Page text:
Corina Burri

Hiring Managers’ Best Tips for Job Seekers

April 21, 2020 1:48 pm

So you need a job? You’ll need to start by impressing the hiring manager, and keep in mind that they see A LOT of resumes and hold A LOT of interviews. So how do you knock their socks off? We asked industry experts to share surefire tips. Here’s what they had to say:

Hiring Managers’ Best Tips for Job Seekers

Louis Carter

Louis Carter is an organisational psychologist for Fortune 500 companies. His latest book is In Great Company: How To Spark Peak Performance by Creating an Emotionally Connected Workplace (McGraw Hill, 2019) Web: louiscarter.com

Be a student

Impressive candidates research and learn as much information about the company and hiring manager as possible – including its mission, vision, values, and business goals they have made publicly available. After the research phase, the actual impressive candidate should:

  1. Be mindful of “airtime.” Are they speaking too much and not understanding what is being asked of them?
  2. Be aware of the body language and eye movements of the interviewer. Is the interviewer interested and engaged? Or are they nodding their head and trying to get to the next question. If they are, it’s time to experiment with a different line of the answer.
  3. Use mirroring of words and communication styles. When the interviewer makes a comment or begins a dialogue, state it back with some of their own words. People love to hear their own words – and it’s important that you fit with their own language. Chances are the company that has its own lexicon and ways of communicating – and it’s important to pick up on this and practice it in real-time.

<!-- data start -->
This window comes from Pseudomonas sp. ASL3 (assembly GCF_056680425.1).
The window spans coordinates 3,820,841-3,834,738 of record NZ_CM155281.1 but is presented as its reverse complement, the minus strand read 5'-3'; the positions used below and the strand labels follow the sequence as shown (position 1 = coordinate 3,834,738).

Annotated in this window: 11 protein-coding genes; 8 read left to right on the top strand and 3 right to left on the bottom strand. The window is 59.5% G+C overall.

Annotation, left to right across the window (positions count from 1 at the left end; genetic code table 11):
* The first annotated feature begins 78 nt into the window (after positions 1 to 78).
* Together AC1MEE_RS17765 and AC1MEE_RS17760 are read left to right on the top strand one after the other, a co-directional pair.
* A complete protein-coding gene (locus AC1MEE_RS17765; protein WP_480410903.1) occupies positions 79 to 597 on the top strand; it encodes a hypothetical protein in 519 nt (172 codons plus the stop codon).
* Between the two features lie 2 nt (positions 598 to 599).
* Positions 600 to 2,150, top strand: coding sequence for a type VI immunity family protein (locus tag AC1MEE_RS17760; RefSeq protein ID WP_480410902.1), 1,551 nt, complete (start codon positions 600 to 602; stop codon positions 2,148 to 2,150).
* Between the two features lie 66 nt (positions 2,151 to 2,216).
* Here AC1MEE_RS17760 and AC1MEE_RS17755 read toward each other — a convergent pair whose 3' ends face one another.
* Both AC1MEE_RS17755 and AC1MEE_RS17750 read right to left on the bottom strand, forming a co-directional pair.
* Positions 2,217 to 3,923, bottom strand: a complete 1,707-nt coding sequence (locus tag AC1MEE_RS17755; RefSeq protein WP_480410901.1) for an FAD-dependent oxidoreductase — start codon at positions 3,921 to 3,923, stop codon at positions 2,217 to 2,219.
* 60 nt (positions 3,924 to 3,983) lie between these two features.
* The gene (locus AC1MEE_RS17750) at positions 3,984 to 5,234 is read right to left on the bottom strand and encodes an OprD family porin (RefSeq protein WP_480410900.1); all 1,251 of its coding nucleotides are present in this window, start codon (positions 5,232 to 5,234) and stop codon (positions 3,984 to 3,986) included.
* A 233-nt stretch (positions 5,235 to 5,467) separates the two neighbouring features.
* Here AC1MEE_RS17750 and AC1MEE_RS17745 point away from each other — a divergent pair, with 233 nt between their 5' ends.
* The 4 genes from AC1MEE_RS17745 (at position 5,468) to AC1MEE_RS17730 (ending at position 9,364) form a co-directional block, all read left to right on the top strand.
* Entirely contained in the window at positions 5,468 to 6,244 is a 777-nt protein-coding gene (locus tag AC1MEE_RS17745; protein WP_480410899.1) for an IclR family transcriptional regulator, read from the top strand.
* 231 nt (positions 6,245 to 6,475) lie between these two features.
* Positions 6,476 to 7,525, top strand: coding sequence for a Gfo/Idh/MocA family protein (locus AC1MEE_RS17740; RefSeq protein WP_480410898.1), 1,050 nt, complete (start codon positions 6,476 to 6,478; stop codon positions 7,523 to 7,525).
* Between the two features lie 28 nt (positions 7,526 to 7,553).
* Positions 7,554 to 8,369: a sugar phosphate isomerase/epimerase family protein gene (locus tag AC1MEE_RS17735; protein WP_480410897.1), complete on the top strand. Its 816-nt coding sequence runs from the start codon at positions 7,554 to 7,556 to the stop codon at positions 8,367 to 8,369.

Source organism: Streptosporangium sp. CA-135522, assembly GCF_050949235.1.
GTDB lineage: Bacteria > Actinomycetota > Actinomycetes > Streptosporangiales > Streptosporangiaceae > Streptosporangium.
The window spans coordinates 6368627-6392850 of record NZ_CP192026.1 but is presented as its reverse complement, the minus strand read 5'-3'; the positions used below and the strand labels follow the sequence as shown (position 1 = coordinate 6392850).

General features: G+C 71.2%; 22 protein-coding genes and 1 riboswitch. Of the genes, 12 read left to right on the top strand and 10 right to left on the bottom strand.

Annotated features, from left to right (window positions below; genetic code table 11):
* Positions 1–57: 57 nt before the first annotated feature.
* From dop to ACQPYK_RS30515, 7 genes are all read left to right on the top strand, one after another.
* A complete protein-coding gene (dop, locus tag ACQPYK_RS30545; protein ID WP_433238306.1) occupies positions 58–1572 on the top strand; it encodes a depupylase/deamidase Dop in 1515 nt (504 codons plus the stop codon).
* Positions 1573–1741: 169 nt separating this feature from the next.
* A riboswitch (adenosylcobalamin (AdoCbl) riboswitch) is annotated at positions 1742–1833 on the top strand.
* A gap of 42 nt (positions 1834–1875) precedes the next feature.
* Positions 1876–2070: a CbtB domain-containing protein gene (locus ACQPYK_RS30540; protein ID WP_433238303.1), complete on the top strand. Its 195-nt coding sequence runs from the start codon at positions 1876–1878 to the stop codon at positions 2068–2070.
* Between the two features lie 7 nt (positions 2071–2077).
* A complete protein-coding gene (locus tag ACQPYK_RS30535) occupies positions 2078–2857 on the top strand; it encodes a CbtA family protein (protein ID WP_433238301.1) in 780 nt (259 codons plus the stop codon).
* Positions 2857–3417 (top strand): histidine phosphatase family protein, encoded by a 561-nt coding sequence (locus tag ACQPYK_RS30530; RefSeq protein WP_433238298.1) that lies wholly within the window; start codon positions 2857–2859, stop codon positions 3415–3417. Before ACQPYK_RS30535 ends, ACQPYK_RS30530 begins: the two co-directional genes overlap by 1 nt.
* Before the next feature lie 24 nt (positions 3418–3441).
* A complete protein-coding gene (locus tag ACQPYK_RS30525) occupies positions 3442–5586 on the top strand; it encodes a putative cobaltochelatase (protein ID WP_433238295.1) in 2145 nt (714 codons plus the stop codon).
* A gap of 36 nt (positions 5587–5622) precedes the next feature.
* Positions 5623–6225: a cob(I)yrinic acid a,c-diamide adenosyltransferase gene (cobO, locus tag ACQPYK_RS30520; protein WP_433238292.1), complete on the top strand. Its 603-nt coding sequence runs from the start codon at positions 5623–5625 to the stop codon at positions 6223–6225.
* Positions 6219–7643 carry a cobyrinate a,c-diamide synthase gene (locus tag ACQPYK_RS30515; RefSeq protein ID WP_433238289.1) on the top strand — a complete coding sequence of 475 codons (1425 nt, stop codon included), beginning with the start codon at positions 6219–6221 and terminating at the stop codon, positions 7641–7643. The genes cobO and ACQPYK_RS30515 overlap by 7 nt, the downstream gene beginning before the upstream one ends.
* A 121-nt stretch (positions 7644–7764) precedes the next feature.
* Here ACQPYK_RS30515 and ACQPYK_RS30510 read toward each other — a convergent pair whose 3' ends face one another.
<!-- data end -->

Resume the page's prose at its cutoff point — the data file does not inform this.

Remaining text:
4. Give value according to what you identify in their questions. Most questions are leading questions – they want you to fill the job – so listen carefully to how you see you can help them and be mindful of areas where you cannot help them. Connect what you know and can do with what they want. The most important thing to remember is that the interviewer very much wants you to have the job. They don’t want to spend another 100 interviews to fill the spot.

If you are the right person, then you will be able to fit the value needed, values of the company, communication style, lexicon needed, and move forward. Your job during that interview is to be a student of the company, and help them help you fill that role.

Hiring Managers’ Best Tips for Job Seekers

Simon Nowak

Simon Nowak – Recruiting specialist and team leader at the company Authority Dental. He worked with over 200 freelancers in the last 24 months alone and recruited over 25 dentists to help the company with content creation on Authority Dental.

Preparation of the message and resume